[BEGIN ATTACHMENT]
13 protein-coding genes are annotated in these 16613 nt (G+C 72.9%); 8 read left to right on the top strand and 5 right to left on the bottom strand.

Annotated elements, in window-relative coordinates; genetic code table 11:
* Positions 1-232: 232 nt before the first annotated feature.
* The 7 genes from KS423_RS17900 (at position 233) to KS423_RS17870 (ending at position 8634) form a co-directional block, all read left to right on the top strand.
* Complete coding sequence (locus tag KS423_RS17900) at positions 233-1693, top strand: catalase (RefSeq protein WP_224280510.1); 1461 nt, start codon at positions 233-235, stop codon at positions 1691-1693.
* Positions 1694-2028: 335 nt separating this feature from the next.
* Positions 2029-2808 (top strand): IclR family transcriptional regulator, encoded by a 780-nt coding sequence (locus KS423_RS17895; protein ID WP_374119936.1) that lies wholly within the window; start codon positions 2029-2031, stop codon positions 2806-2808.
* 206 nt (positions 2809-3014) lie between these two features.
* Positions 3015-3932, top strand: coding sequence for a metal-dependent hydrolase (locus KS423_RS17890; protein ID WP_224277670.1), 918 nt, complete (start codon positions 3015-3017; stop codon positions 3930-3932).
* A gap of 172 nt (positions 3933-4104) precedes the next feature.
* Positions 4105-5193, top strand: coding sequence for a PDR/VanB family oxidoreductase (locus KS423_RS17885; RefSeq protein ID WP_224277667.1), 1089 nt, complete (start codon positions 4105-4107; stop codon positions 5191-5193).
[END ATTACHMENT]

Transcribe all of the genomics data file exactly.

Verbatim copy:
13 protein-coding genes are annotated in these 16613 nt (G+C 72.9%); 8 read left to right on the top strand and 5 right to left on the bottom strand.

Annotated elements, in window-relative coordinates; genetic code table 11:
* Positions 1-232: 232 nt before the first annotated feature.
* The 7 genes from KS423_RS17900 (at position 233) to KS423_RS17870 (ending at position 8634) form a co-directional block, all read left to right on the top strand.
* Complete coding sequence (locus tag KS423_RS17900) at positions 233-1693, top strand: catalase (RefSeq protein WP_224280510.1); 1461 nt, start codon at positions 233-235, stop codon at positions 1691-1693.
* Positions 1694-2028: 335 nt separating this feature from the next.
* Positions 2029-2808 (top strand): IclR family transcriptional regulator, encoded by a 780-nt coding sequence (locus KS423_RS17895; protein ID WP_374119936.1) that lies wholly within the window; start codon positions 2029-2031, stop codon positions 2806-2808.
* 206 nt (positions 2809-3014) lie between these two features.
* Positions 3015-3932, top strand: coding sequence for a metal-dependent hydrolase (locus KS423_RS17890; protein ID WP_224277670.1), 918 nt, complete (start codon positions 3015-3017; stop codon positions 3930-3932).
* A gap of 172 nt (positions 3933-4104) precedes the next feature.
* Positions 4105-5193, top strand: coding sequence for a PDR/VanB family oxidoreductase (locus KS423_RS17885; RefSeq protein ID WP_224277667.1), 1089 nt, complete (start codon positions 4105-4107; stop codon positions 5191-5193).